British Muslim school faces govt takeover following student’s death

Al-Hijrah School in Birmingham
Updated 17 July 2017
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British Muslim school faces govt takeover following student’s death

DUBAI: A state-funded Muslim school in the UK faces a government takeover following the death of a student in March and a report claiming it was “inadequate.”
The recent report, published in June also stated that pupils were not “sufficiently” safe and staff were ill prepared for medical emergencies.
School inspectors visited the Al-Hijrah School following the death of Mohammed Ismaeel Ashraf, 9, in March. The boy collapsed at the school after apparently suffering an allergic reaction – he was taken to hospital, but died shortly after.
The school, which is based in the West Midland city of Birmingham, is also involved in an ongoing legal battle to segregate boys and girls.
Amanda Spielman, chief inspector for the education watchdog, the Office for Standards in Education, Children’s Services and Skills (Ofsted), recently told British newspaper The Sunday Times: “I am deeply concerned about the idea that total segregation of children within a mixed school is acceptable.”
But the High Court ruled that Ofsted inspectors were wrong in their assumption that segregation would be bad for girls.
The judge said: “There is no evidence in this case that segregation particularly disadvantages women.”
Ofsted is appealing the decision.
The school has also previously been criticized following claims it was teaching students that it was okay for men to beat their wives.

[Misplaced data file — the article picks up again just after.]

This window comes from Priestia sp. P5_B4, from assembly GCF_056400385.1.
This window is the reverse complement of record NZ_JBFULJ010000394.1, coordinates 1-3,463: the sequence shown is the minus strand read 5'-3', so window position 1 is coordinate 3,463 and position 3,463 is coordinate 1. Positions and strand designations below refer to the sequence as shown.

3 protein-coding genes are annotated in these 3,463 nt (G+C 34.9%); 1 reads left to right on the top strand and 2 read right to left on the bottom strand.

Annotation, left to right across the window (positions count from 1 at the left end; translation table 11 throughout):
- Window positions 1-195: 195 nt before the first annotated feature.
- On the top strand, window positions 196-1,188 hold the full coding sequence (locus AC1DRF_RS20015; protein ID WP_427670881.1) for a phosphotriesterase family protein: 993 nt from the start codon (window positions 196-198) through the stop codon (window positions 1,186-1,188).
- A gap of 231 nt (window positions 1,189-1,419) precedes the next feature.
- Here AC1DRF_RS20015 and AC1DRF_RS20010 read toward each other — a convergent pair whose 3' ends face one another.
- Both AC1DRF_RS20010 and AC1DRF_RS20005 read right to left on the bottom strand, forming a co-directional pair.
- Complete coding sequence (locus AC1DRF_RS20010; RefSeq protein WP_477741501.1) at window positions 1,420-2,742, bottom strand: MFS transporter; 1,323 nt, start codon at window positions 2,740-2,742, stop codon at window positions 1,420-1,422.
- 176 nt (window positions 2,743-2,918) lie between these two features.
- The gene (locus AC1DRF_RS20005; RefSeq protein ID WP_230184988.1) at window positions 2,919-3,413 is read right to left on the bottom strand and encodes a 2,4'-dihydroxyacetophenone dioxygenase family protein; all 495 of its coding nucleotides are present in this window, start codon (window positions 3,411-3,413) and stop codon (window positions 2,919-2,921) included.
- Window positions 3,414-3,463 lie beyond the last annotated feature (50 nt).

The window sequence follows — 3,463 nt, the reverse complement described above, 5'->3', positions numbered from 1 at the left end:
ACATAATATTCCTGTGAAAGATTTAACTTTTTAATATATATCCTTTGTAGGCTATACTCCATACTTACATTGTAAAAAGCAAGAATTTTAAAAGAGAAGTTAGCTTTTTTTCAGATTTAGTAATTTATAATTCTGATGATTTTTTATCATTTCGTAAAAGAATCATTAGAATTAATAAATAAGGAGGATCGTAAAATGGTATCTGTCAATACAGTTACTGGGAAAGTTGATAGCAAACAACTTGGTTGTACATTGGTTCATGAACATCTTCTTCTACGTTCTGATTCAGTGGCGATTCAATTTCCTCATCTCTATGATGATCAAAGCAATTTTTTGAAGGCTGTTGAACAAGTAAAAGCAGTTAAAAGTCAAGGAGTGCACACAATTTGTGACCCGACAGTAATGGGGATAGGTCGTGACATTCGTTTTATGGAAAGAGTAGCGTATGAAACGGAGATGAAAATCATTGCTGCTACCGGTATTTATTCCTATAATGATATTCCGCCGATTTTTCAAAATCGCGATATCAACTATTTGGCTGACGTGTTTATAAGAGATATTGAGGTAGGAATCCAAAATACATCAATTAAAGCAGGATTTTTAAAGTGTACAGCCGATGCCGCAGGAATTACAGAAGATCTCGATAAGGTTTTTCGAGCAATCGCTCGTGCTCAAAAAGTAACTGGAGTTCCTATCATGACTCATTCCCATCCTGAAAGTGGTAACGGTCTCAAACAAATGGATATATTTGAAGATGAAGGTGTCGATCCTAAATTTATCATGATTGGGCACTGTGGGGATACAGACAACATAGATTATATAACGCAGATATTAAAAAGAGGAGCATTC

Prince William visits Jordan’s Roman ruins at Jerash

Updated 25 June 2018
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Prince William visits Jordan’s Roman ruins at Jerash

  • Britain’s Prince William visited the Roman ruins of Jerash in northern Jordan

AMMAN: Britain’s Prince William visited the Roman ruins of Jerash in northern Jordan on Monday, accompanied by his host Crown Prince Hussein bin Abdullah as part of a historic Middle East tour.
The two princes met children from Jordan and neighboring war-torn Syria during their visit to the site, 50 kilometers (30 miles) north of Amman.
The visit to Jordan by the second in line to the British throne has been billed as a chance to bond with Hussein, a fellow graduate of Britain’s Royal Sandhurst Military Academy.
William was also due to meet British troops based in the kingdom, before heading across the River Jordan to Israel and the Palestinian territories.
The Duke of Cambridge and the heir to the Jordanian throne strolled along Jerash’s Colonnaded Street, a paved promenade lined with towering columns.
They also visited the Temple of Artemis, built on an elevated part of the site in honor of the goddess believed to protect the city, which was at its most prosperous in the third century.
When they reached the ancient site’s theater they were greeted by Syrian and Jordanian school children in traditional dress, who gave a performance including music and poetry.
The show was organized by the Makany Center, a UNESCO-backed program providing health and education to both Syrian and Jordanian pupils.
Some 650,000 Syrian refugees have registered with the United Nations in Jordan since fleeing their country’s seven-year war which was sparked by peaceful anti-government protests in 2011.
Amman estimates the actual number is closer to 1.3 million people and says it has spent more than $10 billion (8.5 billion euros) hosting them.
William paid tribute in a speech on Sunday to “the way in which you opened your doors to hundreds of thousands of refugees,” even as Jordan said the same day that it would be unable to host any new wave of asylum seekers.
His Middle East tour will see William become the first British royal to pay official visits to both Israel and the Palestinian territories.
William, who is president of the Football Association, was flying into Jordan as England thrashed Panama 6-1 in the World Cup on Sunday, but he caught a recording of the match on television at his host’s home.